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The impact of phosphoprotein enriched in astrocytes (pea15) on tumor development and progression
|Sulzmaier_Florian_r.pdf||Version for non-UH users. Copying/Printing is not permitted||46.96 MB||Adobe PDF||View/Open|
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|Title:||The impact of phosphoprotein enriched in astrocytes (pea15) on tumor development and progression|
|Authors:||Sulzmaier, Florian Johannes|
|Issue Date:||Dec 2012|
|Publisher:||[Honolulu] : [University of Hawaii at Manoa], [December 2012]|
|Abstract:||Phosphoprotein enriched in astrocytes, 15 kDa (PEA15) is a small death effector domain-containing protein that has been described to fulfill both tumorsuppressing and tumor-promoting functions depending on the cellular context. For example, PEA15 can increase cancer cell survival by protecting tumor cells from apoptosis induced by glucose deprivation. This promotes tumor growth. Alternatively, PEA15 blocks activation of nuclear targets of the extracellular signal regulated kinase (ERK) by sequestering ERK in the cytoplasm. Thereby PEA15 can prevent tumor cell proliferation and negatively regulate cell migration.|
In this thesis, I characterized the underlying mechanisms and pathways that mediated these opposite PEA15 functions. I analyzed PEA15 in scenarios in which it functioned by either promoting tumor formation in kidney epithelial cells or blocked tumor progression in glioblastoma cells. I found that PEA15 enhanced H-Ras mediated transformation of immortalized mouse kidney epithelial cells by enhancing the ERK/MAPK pathway through increased PLD1 signaling. This resulted in elevated levels of cell cycle regulatory proteins and accelerated G1/S cell cycle transition driving cell transformation. In contrast, in glioblastoma cells PEA15 blocked tumor progression. The protein inhibited cell migration and I found that PEA15 acted at least in part by increasing the activity of the ERK target RSK2. Increased RSK2 activity led to the observed reduction in cell motility.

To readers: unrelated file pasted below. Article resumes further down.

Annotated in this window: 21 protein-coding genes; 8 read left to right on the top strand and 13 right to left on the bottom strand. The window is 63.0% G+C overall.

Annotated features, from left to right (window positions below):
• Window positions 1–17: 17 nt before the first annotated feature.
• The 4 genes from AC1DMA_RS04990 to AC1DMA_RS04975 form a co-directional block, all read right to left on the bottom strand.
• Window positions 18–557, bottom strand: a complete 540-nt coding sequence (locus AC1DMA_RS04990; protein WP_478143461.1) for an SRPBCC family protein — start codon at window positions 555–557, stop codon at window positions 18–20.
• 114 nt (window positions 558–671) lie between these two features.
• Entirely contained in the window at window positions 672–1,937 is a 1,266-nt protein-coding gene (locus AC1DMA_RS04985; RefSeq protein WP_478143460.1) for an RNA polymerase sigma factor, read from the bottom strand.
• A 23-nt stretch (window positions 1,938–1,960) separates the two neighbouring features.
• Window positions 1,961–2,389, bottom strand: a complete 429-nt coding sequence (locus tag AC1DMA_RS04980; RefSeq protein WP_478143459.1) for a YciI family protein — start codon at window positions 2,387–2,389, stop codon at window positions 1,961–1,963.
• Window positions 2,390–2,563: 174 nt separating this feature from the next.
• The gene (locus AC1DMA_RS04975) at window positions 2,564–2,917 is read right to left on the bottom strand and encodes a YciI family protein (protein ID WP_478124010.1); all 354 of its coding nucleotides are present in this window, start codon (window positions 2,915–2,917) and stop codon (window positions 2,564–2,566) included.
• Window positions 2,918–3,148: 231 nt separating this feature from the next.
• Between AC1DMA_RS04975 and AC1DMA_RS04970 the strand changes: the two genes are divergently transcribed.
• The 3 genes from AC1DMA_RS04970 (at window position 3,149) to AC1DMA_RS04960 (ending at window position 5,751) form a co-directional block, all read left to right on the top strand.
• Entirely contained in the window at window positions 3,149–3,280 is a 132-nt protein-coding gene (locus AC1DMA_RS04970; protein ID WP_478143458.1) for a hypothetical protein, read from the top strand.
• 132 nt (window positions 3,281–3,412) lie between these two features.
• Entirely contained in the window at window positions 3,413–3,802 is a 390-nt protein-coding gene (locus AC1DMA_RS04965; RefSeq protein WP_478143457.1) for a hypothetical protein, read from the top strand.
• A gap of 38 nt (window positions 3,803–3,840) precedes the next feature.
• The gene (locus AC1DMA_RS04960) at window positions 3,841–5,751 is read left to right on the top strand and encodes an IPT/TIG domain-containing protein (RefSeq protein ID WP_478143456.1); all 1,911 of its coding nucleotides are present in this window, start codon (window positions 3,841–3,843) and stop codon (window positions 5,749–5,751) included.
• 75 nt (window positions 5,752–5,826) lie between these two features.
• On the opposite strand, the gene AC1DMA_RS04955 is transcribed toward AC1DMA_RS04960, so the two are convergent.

My work provides further novel insight into how the same protein can cause two completely opposite functional outcomes depending on the cellular environment. My findings help to characterize PEA15's diverse cellular functions and to elucidate its mode of action. This work thereby defines new contexts to be considered to better evaluate PEA15's use as a prognostic marker or potential therapeutic target.
|Description:||Ph.D. University of Hawaii at Manoa 2012.|
Includes bibliographical references.
|Appears in Collections:||Ph.D. - Molecular Biosciences and Bioengineering|
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